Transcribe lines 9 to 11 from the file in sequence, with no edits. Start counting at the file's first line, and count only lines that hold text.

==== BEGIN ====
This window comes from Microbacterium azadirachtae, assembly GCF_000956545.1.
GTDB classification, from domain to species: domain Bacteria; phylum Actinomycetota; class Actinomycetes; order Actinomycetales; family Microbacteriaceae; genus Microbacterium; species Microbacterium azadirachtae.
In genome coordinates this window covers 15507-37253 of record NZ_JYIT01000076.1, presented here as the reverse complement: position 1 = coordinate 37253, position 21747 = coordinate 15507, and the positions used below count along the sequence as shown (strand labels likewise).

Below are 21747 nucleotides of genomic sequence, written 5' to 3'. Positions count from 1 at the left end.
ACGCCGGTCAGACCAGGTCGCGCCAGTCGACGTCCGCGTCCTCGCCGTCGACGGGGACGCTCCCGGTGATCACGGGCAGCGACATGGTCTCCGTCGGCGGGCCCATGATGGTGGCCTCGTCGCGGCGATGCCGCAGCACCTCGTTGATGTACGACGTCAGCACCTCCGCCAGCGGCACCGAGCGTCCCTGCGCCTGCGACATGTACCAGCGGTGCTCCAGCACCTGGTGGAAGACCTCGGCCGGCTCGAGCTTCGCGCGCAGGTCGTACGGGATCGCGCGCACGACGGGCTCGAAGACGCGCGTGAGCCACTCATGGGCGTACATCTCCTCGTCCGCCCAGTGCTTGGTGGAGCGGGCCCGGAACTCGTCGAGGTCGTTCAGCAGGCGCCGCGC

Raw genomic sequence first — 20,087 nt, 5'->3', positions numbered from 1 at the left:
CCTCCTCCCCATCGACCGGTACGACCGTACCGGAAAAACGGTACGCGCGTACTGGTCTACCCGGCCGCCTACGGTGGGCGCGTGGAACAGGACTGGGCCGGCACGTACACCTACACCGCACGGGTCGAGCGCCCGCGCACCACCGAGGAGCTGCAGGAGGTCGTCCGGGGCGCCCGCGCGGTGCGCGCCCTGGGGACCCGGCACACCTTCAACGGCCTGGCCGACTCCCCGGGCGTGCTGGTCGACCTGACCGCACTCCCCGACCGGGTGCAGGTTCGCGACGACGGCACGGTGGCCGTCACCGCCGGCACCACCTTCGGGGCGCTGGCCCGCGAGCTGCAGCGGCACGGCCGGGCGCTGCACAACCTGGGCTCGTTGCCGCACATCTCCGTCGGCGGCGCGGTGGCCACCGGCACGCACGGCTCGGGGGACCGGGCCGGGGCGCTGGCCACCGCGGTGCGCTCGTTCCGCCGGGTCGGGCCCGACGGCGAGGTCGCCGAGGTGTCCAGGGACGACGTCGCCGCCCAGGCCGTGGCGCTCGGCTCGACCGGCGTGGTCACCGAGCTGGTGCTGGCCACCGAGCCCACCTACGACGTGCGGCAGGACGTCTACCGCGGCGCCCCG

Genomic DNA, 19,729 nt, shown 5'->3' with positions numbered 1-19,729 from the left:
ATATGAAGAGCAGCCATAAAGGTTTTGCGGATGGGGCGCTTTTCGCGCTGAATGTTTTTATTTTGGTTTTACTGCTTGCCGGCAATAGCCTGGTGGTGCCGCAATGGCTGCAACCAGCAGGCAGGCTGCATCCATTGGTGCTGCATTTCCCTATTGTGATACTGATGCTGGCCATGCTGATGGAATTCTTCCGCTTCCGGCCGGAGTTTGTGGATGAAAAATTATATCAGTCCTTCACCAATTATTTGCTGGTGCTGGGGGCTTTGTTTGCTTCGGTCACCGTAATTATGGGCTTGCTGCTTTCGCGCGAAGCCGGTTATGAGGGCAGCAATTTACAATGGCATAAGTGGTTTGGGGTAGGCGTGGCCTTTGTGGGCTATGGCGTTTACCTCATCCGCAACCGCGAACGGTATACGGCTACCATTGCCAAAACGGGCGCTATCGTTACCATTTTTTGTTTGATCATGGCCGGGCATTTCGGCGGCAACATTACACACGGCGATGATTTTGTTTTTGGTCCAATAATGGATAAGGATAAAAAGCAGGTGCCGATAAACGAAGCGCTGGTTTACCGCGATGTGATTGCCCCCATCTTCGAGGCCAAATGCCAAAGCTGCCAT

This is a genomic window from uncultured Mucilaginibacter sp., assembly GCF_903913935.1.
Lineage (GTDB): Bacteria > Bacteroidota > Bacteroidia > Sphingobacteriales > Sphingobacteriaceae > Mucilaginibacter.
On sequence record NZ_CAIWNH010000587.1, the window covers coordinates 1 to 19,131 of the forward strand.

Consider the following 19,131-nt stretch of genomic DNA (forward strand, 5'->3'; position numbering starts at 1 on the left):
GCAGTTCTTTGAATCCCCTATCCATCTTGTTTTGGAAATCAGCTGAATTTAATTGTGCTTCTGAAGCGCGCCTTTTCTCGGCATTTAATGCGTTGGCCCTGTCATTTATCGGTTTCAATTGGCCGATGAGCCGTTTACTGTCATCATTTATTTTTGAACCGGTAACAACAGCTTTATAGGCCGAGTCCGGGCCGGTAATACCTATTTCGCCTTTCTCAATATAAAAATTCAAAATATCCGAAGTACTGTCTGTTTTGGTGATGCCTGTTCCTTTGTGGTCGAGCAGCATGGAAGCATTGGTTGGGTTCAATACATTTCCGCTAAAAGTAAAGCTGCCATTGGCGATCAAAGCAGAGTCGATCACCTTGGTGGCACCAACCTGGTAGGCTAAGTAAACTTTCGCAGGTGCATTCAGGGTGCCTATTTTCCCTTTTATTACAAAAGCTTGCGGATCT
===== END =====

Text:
ATATGAAGAGCAGCCATAAAGGTTTTGCGGATGGGGCGCTTTTCGCGCTGAATGTTTTTATTTTGGTTTTACTGCTTGCCGGCAATAGCCTGGTGGTGCCGCAATGGCTGCAACCAGCAGGCAGGCTGCATCCATTGGTGCTGCATTTCCCTATTGTGATACTGATGCTGGCCATGCTGATGGAATTCTTCCGCTTCCGGCCGGAGTTTGTGGATGAAAAATTATATCAGTCCTTCACCAATTATTTGCTGGTGCTGGGGGCTTTGTTTGCTTCGGTCACCGTAATTATGGGCTTGCTGCTTTCGCGCGAAGCCGGTTATGAGGGCAGCAATTTACAATGGCATAAGTGGTTTGGGGTAGGCGTGGCCTTTGTGGGCTATGGCGTTTACCTCATCCGCAACCGCGAACGGTATACGGCTACCATTGCCAAAACGGGCGCTATCGTTACCATTTTTTGTTTGATCATGGCCGGGCATTTCGGCGGCAACATTACACACGGCGATGATTTTGTTTTTGGTCCAATAATGGATAAGGATAAAAAGCAGGTGCCGATAAACGAAGCGCTGGTTTACCGCGATGTGATTGCCCCCATCTTCGAGGCCAAATGCCAAAGCTGCCAT

This is a genomic window from uncultured Mucilaginibacter sp., assembly GCF_903913935.1.
Lineage (GTDB): Bacteria > Bacteroidota > Bacteroidia > Sphingobacteriales > Sphingobacteriaceae > Mucilaginibacter.